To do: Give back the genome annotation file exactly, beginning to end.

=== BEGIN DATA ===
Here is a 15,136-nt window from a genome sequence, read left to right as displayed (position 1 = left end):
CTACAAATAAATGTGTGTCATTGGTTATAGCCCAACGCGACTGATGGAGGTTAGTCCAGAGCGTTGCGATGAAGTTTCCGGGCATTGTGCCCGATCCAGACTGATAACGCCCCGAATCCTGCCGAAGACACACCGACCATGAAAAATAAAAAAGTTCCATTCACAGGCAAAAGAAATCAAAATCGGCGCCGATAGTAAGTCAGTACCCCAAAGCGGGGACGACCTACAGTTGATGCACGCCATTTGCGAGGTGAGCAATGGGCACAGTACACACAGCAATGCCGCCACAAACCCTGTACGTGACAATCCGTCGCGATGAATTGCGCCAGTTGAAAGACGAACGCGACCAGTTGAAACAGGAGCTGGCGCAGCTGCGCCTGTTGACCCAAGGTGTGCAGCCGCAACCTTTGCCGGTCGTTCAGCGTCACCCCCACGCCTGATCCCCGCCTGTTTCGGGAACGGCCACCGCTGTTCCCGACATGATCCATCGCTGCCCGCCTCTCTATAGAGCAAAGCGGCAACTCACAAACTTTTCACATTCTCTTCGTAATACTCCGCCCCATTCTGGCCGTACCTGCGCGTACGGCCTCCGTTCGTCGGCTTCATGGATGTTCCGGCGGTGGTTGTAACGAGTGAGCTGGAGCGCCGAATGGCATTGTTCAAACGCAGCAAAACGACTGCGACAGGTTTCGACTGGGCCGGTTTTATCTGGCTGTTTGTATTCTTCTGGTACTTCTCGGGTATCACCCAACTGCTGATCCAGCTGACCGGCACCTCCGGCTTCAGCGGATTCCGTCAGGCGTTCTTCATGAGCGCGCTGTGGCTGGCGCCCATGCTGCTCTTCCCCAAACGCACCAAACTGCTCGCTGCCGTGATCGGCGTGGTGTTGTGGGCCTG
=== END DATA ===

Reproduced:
Here is a 15,136-nt window from a genome sequence, read left to right as displayed (position 1 = left end):
CTACAAATAAATGTGTGTCATTGGTTATAGCCCAACGCGACTGATGGAGGTTAGTCCAGAGCGTTGCGATGAAGTTTCCGGGCATTGTGCCCGATCCAGACTGATAACGCCCCGAATCCTGCCGAAGACACACCGACCATGAAAAATAAAAAAGTTCCATTCACAGGCAAAAGAAATCAAAATCGGCGCCGATAGTAAGTCAGTACCCCAAAGCGGGGACGACCTACAGTTGATGCACGCCATTTGCGAGGTGAGCAATGGGCACAGTACACACAGCAATGCCGCCACAAACCCTGTACGTGACAATCCGTCGCGATGAATTGCGCCAGTTGAAAGACGAACGCGACCAGTTGAAACAGGAGCTGGCGCAGCTGCGCCTGTTGACCCAAGGTGTGCAGCCGCAACCTTTGCCGGTCGTTCAGCGTCACCCCCACGCCTGATCCCCGCCTGTTTCGGGAACGGCCACCGCTGTTCCCGACATGATCCATCGCTGCCCGCCTCTCTATAGAGCAAAGCGGCAACTCACAAACTTTTCACATTCTCTTCGTAATACTCCGCCCCATTCTGGCCGTACCTGCGCGTACGGCCTCCGTTCGTCGGCTTCATGGATGTTCCGGCGGTGGTTGTAACGAGTGAGCTGGAGCGCCGAATGGCATTGTTCAAACGCAGCAAAACGACTGCGACAGGTTTCGACTGGGCCGGTTTTATCTGGCTGTTTGTATTCTTCTGGTACTTCTCGGGTATCACCCAACTGCTGATCCAGCTGACCGGCACCTCCGGCTTCAGCGGATTCCGTCAGGCGTTCTTCATGAGCGCGCTGTGGCTGGCGCCCATGCTGCTCTTCCCCAAACGCACCAAACTGCTCGCTGCCGTGATCGGCGTGGTGTTGTGGGCCTG